On one of my regular walks, as the November light was beginning to fade, I was struck by the variety of sounds coming from the cow sheds on our local farm.
It was a “demanding” noise that seemed to signify something was about to happen. As the volume increased, a farm vehicle emerged with the evening feed. I returned at the same time the following day with my sound recorder and, on cue, the “cow chorus” began.
Here in the Borders it is almost impossible to go out during the month of August without being aware, through sight, sound or smell, of the harvest taking place. Wheat fields with plumes of dust rising from the harvesters on a hot, dry day. The iconic sound of the combine as it emerges over the horizon, getting louder and louder ….. and yet LOUDER– no wonder that even the smaller models have been named to match!
I couldn’t let the month go by without recording some of the evocative grain gathering sounds in our own locality of Girrick. Not only the harvesting itself, but also the (perhaps less familiar) elaborate drying process of the grain that follows in very quick succession.
The sounds captured in the “grain processing soundscape” that follows have a wonderful breadth and diversity. Ranging from the reverberation of the trailer gate closing in the grain barn, through the soft sound of the grain filling the dryer chambers, to the dynamic start-up of the burner and fan, and onto the rattling of the cork-screw auger, transferring the dry grain into the store.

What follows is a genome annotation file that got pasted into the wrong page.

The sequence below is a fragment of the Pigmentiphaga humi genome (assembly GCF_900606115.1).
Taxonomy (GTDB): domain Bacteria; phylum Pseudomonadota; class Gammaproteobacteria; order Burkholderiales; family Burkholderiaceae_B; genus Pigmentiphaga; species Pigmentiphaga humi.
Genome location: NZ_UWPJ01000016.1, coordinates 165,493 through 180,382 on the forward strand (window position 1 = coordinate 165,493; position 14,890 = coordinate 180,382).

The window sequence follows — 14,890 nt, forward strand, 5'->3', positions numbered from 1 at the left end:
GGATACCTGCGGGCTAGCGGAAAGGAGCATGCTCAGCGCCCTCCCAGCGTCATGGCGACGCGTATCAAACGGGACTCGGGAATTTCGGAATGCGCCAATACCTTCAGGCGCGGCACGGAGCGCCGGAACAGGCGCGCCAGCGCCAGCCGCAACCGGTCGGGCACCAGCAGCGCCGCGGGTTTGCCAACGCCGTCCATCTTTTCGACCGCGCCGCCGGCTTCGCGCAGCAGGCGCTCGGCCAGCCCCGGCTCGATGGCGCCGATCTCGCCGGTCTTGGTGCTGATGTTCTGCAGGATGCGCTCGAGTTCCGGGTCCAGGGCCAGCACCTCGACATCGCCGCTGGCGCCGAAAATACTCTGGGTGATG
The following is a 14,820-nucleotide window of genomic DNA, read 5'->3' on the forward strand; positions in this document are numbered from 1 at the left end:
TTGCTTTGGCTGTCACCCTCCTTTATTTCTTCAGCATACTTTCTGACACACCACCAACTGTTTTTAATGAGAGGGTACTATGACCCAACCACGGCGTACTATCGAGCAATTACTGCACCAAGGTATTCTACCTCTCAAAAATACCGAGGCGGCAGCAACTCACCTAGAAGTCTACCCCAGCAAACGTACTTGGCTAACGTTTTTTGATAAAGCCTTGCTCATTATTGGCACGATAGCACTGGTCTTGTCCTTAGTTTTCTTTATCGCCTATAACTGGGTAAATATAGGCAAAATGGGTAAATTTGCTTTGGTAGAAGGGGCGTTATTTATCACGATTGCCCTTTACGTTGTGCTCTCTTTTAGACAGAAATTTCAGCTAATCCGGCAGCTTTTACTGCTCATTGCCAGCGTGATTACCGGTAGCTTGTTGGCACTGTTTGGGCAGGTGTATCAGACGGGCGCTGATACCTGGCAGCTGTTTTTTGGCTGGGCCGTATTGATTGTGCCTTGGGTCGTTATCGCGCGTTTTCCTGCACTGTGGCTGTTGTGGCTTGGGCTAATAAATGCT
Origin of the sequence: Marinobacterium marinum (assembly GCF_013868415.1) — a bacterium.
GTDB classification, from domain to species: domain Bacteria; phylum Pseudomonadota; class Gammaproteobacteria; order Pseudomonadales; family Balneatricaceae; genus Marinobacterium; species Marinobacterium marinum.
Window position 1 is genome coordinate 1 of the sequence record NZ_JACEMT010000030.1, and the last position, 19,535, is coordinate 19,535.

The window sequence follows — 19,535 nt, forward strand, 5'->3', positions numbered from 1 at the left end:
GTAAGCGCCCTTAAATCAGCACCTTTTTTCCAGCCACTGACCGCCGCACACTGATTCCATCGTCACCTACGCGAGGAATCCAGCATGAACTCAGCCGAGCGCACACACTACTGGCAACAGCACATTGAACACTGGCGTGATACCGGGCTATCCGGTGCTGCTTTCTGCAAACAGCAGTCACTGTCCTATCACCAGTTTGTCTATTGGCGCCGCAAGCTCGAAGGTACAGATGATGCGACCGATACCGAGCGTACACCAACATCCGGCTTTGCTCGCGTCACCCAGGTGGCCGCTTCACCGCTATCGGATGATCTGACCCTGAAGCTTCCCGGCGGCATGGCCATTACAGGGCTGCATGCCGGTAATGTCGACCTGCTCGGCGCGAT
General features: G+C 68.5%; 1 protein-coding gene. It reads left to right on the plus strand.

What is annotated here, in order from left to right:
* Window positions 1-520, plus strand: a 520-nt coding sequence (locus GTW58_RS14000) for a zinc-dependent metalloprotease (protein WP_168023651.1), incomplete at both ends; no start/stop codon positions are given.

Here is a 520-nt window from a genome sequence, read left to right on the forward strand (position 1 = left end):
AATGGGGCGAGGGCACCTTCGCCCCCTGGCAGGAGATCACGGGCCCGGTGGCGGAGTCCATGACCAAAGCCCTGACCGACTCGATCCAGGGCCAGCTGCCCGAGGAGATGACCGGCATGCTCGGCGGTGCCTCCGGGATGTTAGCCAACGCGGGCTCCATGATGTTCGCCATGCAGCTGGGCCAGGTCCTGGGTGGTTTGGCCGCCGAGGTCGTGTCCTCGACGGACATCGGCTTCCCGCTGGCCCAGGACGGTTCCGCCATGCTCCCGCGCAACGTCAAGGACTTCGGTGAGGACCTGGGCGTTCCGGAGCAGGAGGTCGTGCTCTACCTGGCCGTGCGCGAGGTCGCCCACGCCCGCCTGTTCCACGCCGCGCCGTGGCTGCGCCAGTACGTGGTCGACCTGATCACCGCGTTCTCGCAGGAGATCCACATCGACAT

Listen and enjoy the textures of the sounds and imagine the aroma of freshly harvested wheat! But be prepared for a few sonic surprises.
Intrigued by the sounds coming from the local farm, I spent time this month recording various audio clips that I have used to create an edited piece called “Slurry“. It not only features sounds from nature, but also includes some more unusual “noises” from mechanical devices on the farm. All part of the soundscape at Girrick in June.
My fascination with the quality of the various sounds was perhaps matched by an equal measure of curiosity from those working on the farm; puzzled by the bizarre sight of me (with my recording equipment) – standing by the roadside as cattle were herded along the lane, following tractors into yards and keeping a very safe distance whilst slurry was being transferred.
The mechanical sounds of both slurry mixer and vaccum pump on the tanker were ideally suited to creating a more “abstract” sound piece in post-production. If you can, listen on headphones – a definite change of tone!
Thanks to all those at Girrick farm for allowing me to capture an aspect of their busy schedule in June.